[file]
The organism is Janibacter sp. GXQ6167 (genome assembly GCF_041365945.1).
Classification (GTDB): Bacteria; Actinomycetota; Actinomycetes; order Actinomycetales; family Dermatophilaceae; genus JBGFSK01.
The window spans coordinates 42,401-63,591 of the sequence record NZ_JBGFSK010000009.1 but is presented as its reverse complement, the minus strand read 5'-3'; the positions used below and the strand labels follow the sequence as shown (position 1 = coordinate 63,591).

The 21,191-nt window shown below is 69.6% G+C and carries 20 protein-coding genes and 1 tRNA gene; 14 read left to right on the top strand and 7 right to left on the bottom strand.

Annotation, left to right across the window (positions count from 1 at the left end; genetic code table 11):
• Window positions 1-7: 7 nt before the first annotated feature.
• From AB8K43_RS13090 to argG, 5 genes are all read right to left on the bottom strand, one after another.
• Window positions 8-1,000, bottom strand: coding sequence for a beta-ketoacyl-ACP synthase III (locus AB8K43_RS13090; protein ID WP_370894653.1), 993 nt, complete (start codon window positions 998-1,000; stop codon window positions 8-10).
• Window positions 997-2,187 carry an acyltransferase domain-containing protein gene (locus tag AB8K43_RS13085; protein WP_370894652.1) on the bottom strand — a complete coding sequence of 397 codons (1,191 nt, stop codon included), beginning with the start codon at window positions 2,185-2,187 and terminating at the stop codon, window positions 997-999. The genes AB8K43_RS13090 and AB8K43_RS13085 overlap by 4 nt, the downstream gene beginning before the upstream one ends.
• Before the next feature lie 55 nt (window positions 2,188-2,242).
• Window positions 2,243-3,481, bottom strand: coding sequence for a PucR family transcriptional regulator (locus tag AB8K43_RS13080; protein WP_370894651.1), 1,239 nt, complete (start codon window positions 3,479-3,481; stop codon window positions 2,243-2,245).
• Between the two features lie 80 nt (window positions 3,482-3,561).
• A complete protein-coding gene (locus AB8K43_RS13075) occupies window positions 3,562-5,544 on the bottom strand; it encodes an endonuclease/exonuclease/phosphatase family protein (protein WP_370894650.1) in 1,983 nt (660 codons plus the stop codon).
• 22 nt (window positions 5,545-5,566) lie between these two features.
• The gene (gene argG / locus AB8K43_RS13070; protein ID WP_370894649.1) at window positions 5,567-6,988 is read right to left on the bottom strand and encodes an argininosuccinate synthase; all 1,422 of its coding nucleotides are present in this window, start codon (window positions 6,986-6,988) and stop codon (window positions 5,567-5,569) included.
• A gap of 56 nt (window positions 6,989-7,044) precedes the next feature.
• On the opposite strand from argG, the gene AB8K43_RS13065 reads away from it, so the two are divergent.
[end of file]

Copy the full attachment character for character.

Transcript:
The organism is Janibacter sp. GXQ6167 (genome assembly GCF_041365945.1).
Classification (GTDB): Bacteria; Actinomycetota; Actinomycetes; order Actinomycetales; family Dermatophilaceae; genus JBGFSK01.
The window spans coordinates 42,401-63,591 of the sequence record NZ_JBGFSK010000009.1 but is presented as its reverse complement, the minus strand read 5'-3'; the positions used below and the strand labels follow the sequence as shown (position 1 = coordinate 63,591).

The 21,191-nt window shown below is 69.6% G+C and carries 20 protein-coding genes and 1 tRNA gene; 14 read left to right on the top strand and 7 right to left on the bottom strand.

Annotation, left to right across the window (positions count from 1 at the left end; genetic code table 11):
• Window positions 1-7: 7 nt before the first annotated feature.
• From AB8K43_RS13090 to argG, 5 genes are all read right to left on the bottom strand, one after another.
• Window positions 8-1,000, bottom strand: coding sequence for a beta-ketoacyl-ACP synthase III (locus AB8K43_RS13090; protein ID WP_370894653.1), 993 nt, complete (start codon window positions 998-1,000; stop codon window positions 8-10).
• Window positions 997-2,187 carry an acyltransferase domain-containing protein gene (locus tag AB8K43_RS13085; protein WP_370894652.1) on the bottom strand — a complete coding sequence of 397 codons (1,191 nt, stop codon included), beginning with the start codon at window positions 2,185-2,187 and terminating at the stop codon, window positions 997-999. The genes AB8K43_RS13090 and AB8K43_RS13085 overlap by 4 nt, the downstream gene beginning before the upstream one ends.
• Before the next feature lie 55 nt (window positions 2,188-2,242).
• Window positions 2,243-3,481, bottom strand: coding sequence for a PucR family transcriptional regulator (locus tag AB8K43_RS13080; protein WP_370894651.1), 1,239 nt, complete (start codon window positions 3,479-3,481; stop codon window positions 2,243-2,245).
• Between the two features lie 80 nt (window positions 3,482-3,561).
• A complete protein-coding gene (locus AB8K43_RS13075) occupies window positions 3,562-5,544 on the bottom strand; it encodes an endonuclease/exonuclease/phosphatase family protein (protein WP_370894650.1) in 1,983 nt (660 codons plus the stop codon).
• 22 nt (window positions 5,545-5,566) lie between these two features.
• The gene (gene argG / locus AB8K43_RS13070; protein ID WP_370894649.1) at window positions 5,567-6,988 is read right to left on the bottom strand and encodes an argininosuccinate synthase; all 1,422 of its coding nucleotides are present in this window, start codon (window positions 6,986-6,988) and stop codon (window positions 5,567-5,569) included.
• A gap of 56 nt (window positions 6,989-7,044) precedes the next feature.
• On the opposite strand from argG, the gene AB8K43_RS13065 reads away from it, so the two are divergent.